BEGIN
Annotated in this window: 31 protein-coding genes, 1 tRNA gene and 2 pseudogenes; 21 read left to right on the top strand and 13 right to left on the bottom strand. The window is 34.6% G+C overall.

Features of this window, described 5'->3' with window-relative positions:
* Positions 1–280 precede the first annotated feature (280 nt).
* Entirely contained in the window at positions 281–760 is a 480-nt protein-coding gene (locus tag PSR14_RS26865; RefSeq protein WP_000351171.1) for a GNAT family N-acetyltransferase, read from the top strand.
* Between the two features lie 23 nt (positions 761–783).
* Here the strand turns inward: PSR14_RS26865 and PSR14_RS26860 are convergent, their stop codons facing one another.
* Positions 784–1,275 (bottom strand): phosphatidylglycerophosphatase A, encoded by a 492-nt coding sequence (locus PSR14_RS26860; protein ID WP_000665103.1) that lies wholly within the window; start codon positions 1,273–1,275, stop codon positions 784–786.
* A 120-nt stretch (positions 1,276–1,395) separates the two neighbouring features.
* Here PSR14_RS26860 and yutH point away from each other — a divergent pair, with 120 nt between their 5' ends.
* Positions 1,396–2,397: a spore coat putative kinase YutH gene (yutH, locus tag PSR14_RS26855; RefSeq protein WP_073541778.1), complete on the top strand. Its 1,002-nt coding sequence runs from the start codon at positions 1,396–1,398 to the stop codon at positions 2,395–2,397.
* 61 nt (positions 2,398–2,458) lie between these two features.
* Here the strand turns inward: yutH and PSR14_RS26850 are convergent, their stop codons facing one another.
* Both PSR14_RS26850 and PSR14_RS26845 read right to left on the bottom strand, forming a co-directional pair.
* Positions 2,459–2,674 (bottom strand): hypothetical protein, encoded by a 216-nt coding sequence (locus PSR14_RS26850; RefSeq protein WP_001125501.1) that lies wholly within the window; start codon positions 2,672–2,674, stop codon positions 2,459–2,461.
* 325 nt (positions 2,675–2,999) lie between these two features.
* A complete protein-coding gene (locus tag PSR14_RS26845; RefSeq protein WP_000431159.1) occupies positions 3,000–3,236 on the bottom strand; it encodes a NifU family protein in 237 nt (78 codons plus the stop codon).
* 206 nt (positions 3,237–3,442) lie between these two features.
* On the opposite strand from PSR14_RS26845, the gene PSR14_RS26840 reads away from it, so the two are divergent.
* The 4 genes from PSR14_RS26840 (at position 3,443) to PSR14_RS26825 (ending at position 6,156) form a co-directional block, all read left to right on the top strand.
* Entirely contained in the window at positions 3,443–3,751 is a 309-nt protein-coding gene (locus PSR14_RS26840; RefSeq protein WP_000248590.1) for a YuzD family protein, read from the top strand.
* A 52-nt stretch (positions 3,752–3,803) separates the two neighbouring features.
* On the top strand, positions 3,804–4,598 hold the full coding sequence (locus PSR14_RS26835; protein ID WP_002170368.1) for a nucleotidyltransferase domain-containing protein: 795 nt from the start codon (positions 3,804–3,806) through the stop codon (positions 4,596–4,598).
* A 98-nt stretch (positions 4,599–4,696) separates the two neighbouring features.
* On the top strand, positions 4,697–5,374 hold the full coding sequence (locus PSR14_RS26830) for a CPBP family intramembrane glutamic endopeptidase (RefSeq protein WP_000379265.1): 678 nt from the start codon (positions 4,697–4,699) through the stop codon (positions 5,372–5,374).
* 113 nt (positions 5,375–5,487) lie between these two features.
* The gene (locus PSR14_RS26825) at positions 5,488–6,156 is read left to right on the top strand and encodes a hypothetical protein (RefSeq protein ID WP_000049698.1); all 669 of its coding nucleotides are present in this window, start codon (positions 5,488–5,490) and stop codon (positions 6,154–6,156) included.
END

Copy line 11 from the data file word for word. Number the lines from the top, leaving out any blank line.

* 61 nt (positions 2,398–2,458) lie between these two features.